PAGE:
It is often asserted that the Member States will never give up their autonomy in nationality law as this would effectively be the beginning of a federal Europe. Nationality being one of the core elements of State independence, their sovereignty and existence are put in jeopardy when giving up part of this autonomy. In short, the sensitivity of nationality would militate against the idea of harmonisation in this field. An argument against this line of reasoning is that Member States will become increasingly aware that it is in the interest of all to set minimum standards in the field of nationality law, for example concerning the conditions for naturalisation.
If the EU aspires to exercise more influence in matters of nationality, it could cooperate with the Council of Europe in setting up minimum standards in nationality law. Rather than starting from scratch, the EU could encourage Member States to sign and ratify the 1997 European Convention on Nationality. The Council of Europe – due to its activities in nationality law in recent decades – could be made responsible for the general harmonisation attempts, thereby leaving the EU to concentrate on points that the Council of Europe cannot decide on. This could involve, for example, EU rules which stipulate that residence in other Member States should be taken into account when assessing naturalisation applications.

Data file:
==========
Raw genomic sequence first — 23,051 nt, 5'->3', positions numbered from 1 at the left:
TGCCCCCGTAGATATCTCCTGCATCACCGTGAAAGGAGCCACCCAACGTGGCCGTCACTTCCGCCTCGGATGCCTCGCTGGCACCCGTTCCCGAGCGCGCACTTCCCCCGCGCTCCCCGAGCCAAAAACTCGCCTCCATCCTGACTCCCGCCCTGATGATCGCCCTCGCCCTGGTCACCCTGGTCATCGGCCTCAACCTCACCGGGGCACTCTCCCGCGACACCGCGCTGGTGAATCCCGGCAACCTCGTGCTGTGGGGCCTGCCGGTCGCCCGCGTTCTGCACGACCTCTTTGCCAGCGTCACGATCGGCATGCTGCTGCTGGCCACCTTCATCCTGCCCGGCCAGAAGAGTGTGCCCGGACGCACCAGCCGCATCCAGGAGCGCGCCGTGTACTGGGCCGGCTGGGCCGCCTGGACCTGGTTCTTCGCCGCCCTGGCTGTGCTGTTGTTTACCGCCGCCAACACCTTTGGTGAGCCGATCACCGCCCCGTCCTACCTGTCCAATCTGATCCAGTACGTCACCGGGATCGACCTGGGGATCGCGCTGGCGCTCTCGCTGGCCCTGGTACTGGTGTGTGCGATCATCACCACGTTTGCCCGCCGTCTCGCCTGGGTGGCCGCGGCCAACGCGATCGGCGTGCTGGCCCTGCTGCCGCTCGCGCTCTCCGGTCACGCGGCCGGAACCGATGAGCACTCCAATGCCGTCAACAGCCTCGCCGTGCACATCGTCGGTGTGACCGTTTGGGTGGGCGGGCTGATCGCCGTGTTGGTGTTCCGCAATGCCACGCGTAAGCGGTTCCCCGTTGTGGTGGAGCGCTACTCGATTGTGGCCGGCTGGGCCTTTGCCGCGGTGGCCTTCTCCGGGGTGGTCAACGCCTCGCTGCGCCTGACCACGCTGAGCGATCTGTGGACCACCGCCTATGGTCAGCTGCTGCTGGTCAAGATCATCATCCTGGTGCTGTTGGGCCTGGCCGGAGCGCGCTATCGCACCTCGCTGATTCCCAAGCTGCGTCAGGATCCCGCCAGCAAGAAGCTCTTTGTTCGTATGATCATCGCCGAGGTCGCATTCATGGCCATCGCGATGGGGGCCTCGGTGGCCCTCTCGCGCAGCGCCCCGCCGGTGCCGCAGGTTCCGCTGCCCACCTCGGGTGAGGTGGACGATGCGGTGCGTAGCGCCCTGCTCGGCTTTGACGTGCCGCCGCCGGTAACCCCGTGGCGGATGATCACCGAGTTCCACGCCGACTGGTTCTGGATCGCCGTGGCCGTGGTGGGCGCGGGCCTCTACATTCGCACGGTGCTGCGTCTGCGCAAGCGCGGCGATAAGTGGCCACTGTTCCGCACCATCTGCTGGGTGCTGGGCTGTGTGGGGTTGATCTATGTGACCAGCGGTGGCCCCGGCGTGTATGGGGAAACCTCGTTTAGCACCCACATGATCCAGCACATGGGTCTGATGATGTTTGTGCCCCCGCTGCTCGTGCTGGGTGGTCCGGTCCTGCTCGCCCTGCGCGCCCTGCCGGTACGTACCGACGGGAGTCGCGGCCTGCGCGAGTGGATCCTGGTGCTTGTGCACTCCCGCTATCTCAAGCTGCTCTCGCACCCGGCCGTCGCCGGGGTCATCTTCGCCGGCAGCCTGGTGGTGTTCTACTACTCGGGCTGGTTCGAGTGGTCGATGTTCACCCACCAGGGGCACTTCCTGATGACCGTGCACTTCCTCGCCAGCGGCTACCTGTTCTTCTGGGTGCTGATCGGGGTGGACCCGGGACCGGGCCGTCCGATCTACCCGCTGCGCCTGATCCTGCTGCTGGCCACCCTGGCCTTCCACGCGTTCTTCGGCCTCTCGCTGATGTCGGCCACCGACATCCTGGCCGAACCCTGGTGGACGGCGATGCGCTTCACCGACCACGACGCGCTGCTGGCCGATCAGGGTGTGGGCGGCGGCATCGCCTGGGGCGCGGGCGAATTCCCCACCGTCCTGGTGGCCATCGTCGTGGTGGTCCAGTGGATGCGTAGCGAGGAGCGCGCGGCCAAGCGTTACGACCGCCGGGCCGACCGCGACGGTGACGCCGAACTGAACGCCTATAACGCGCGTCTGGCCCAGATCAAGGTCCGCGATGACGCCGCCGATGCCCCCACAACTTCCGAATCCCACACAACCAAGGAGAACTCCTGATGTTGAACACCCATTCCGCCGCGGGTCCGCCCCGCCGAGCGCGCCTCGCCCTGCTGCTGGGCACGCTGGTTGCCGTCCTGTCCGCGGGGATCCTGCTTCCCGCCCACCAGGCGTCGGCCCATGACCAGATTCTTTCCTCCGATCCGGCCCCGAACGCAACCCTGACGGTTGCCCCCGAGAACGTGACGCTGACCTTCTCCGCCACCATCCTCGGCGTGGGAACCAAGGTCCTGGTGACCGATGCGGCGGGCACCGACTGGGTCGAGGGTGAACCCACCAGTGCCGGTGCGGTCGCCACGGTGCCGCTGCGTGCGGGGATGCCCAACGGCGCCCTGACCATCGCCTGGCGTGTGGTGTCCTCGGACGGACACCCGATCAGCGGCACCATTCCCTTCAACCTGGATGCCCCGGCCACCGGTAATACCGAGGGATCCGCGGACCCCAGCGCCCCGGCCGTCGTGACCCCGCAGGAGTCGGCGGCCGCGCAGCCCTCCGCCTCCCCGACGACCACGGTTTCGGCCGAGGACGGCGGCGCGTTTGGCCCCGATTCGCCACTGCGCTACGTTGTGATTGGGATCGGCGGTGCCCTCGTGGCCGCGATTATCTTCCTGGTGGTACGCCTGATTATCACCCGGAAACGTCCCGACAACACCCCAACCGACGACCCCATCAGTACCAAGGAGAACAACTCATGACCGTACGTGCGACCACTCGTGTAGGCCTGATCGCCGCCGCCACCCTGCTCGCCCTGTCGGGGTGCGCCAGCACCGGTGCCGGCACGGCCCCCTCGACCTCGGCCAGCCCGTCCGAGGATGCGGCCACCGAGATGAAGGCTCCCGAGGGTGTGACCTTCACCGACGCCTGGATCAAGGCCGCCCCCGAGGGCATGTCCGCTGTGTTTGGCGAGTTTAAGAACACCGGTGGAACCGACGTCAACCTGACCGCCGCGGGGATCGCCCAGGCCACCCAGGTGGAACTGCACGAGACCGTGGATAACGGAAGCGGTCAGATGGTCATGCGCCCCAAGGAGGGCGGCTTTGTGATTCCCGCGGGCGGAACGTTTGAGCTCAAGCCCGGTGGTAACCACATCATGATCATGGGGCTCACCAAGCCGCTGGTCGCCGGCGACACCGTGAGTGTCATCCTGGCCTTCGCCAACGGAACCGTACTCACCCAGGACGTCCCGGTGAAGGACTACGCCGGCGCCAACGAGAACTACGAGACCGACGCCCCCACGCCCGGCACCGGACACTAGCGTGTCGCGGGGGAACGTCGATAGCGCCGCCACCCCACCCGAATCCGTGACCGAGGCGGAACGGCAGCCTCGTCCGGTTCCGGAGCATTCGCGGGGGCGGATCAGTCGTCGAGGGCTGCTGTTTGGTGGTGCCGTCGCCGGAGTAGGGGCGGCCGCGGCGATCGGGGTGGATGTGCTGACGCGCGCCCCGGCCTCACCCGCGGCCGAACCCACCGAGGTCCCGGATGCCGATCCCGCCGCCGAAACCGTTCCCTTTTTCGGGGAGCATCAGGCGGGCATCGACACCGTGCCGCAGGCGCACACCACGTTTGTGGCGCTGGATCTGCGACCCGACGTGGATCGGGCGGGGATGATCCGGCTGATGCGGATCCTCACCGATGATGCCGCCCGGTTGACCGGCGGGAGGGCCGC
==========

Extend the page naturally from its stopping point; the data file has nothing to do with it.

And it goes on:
Indeed, there are Third Country Nationals who can demonstrate a strong link to the EU but who, for different reasons, have difficulties acquiring the nationality of a Member State; consequently, also EU citizenship is out of reach. These difficulties consist in naturalisation requirements that are particularly hard to meet (for example long residence periods for naturalisation; the requirement of renouncing the original nationality; and language and society tests that are part of the naturalisation procedure). Moreover, non-EU spouses of EU citizens who frequently move in the territory of the Union will find themselves in a problematic situation. They may not be able to acquire the nationality of the country of residence because they move again to another Member State before fulfilling the waiting period for naturalisation; it may also be difficult to acquire the nationality of the EU citizen spouse because naturalisation conditions (for example language requirements) have become much stricter in recent years. More generally, it may be questioned to what extent language tests will still make sense after the establishment of EU citizenship. After all, language tests were introduced on the assumption that immigrants would stay after naturalisation; EU citizenship, on the other hand, allows newly naturalised immigrants to move to other Member States, also if they do not speak their language.
Author: Dr. Olivier Vonk